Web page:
Lake|Flato Beats the Heat at ASU

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Lake|Flato replaced an inefficient one-story wing with a two-story volume wrapped in a high-performance facade. (Bill Timmerman)

Lake|Flato replaced an inefficient one-story wing with a two-story volume wrapped in a high-performance facade. (Bill Timmerman)

LEED Platinum renovation reconnects the Health Services Building to the campus core.

Early in their renovation of the Arizona State University Health Services Building, Lake|Flato Architects, working with orcutt | winslow, decided to scrap the university’s initial concept in favor of a plan that would reengage the campus’s historic pedestrian corridor, the Palm Walk. Instead of building an addition to the north side of the existing facility, which included a serviceable two-story building constructed in the 1950s and another structure Lake|Flato partner Andrew Herdeg described as “a rambling one-story rabbit warren of spaces,” the architects elected to demolish the one-story wing and build a two-story addition in its place. “This initial idea that we need to look at the basic concept before we start the design, and think about it from the campus design perspective, changed everything,” said Herdeg. It allowed the design team to reduce the program by about 12 percent and reduce the footprint by 20 percent, as well as to preserve 5,000 square feet of green space for programs and stormwater mitigation. But it also presented a challenge. The renovated building’s primary identity would be on the east facade of the building, where the desert sun had the potential to undo efficiencies gained elsewhere.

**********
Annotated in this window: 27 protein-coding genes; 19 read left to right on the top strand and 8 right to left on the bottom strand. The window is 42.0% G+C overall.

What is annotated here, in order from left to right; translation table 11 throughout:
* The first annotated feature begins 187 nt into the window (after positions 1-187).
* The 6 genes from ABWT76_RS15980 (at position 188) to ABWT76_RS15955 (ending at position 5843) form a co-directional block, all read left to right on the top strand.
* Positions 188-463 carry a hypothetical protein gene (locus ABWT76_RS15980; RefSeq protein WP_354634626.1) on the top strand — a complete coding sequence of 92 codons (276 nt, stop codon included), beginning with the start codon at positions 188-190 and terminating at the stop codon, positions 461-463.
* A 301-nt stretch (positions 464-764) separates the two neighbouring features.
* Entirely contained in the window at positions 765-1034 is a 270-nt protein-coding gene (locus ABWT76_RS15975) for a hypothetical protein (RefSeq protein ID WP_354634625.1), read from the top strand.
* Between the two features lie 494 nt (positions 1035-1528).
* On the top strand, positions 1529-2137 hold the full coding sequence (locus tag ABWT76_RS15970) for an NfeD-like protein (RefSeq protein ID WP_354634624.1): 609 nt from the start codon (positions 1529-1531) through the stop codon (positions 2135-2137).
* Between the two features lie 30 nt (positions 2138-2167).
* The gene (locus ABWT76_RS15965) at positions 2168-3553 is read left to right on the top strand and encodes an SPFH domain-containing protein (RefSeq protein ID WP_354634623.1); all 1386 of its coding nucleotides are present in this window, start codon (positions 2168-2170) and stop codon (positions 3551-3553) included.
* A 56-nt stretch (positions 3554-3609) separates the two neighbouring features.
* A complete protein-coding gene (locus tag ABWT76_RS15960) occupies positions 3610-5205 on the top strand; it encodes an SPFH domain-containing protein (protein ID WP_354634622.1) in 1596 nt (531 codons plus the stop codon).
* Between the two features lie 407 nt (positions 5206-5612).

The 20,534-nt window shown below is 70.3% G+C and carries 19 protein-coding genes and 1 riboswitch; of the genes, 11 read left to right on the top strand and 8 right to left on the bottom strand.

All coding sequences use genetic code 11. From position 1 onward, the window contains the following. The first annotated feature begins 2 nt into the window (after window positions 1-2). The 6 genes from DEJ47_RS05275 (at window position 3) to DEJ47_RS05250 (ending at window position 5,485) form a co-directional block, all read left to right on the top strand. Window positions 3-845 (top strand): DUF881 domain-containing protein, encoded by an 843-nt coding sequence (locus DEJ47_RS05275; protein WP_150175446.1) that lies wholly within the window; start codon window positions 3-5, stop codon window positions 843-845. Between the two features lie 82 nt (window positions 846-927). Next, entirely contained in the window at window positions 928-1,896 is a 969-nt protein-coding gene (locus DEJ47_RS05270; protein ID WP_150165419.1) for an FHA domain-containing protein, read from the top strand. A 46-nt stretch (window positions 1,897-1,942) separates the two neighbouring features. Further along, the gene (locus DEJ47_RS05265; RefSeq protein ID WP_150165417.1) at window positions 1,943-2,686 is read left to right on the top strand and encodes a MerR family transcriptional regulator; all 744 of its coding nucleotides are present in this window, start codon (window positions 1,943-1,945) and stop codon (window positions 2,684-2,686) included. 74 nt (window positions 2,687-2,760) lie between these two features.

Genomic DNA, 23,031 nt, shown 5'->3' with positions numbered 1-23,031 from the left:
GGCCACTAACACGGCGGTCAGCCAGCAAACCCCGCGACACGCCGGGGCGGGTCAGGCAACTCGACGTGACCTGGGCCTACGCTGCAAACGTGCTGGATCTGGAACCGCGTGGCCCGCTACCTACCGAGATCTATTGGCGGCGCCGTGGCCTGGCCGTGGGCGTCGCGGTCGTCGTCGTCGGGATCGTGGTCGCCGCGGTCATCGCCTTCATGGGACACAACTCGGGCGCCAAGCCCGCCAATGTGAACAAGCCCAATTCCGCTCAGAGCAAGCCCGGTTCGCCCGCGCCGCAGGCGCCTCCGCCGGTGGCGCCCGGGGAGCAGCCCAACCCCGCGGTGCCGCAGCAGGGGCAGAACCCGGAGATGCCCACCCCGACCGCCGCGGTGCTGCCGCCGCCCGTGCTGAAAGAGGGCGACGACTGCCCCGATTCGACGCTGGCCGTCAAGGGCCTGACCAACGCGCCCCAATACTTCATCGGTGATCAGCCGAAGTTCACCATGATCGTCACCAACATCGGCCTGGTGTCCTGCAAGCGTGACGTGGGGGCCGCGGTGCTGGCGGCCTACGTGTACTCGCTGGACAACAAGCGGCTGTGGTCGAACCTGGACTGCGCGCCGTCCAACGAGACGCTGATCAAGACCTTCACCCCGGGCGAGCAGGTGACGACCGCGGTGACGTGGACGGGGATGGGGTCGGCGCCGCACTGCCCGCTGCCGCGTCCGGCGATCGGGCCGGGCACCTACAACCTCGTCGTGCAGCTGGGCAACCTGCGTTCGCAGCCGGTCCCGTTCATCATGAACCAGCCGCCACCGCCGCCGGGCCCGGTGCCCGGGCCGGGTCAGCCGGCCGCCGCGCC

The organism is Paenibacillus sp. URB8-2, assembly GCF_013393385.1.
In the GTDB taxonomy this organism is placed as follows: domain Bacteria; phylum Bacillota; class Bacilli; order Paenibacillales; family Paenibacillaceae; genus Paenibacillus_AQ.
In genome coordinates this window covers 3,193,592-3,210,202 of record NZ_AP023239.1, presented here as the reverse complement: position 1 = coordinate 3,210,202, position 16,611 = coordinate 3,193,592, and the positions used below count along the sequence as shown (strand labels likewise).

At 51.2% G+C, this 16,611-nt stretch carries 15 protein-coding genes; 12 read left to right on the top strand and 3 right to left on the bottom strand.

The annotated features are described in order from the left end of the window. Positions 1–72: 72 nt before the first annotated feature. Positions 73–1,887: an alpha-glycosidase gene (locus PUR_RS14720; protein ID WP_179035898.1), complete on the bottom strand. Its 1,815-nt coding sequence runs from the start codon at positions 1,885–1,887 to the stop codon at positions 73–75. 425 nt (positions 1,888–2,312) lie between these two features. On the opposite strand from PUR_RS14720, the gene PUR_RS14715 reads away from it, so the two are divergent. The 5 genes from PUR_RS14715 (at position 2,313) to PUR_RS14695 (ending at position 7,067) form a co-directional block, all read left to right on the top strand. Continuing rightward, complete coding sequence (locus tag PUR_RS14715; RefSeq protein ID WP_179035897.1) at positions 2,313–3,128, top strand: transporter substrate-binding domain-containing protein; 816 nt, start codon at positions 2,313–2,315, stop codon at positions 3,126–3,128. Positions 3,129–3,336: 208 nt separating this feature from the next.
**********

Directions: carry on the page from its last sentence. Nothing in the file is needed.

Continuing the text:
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AIA’s Committee On The Environment Announces 2014′s Top 10 Green Buildings

Arizona State University Student Health Services. ( Bill Timmerman / Courtesy AIA)

Arizona State University Student Health Services. ( Bill Timmerman / Courtesy AIA)

The AIA’s Committee on the Environment (COTE) has announced the winners of its annual sustainability awards program. Now in its 18th year, the COTE awards celebrate green architecture, design, and technology. According to a press release, the winning projects must “make a positive contribution to their communities, improve comfort for building occupants and reduce environmental impacts.”

Each of the ten winners will be officially honored at the AIA’s National Convention and Design Exhibition in Chicago later this year, but, in the meantime, here’s a closer look at the 10 winners.

View the winners after the jump.

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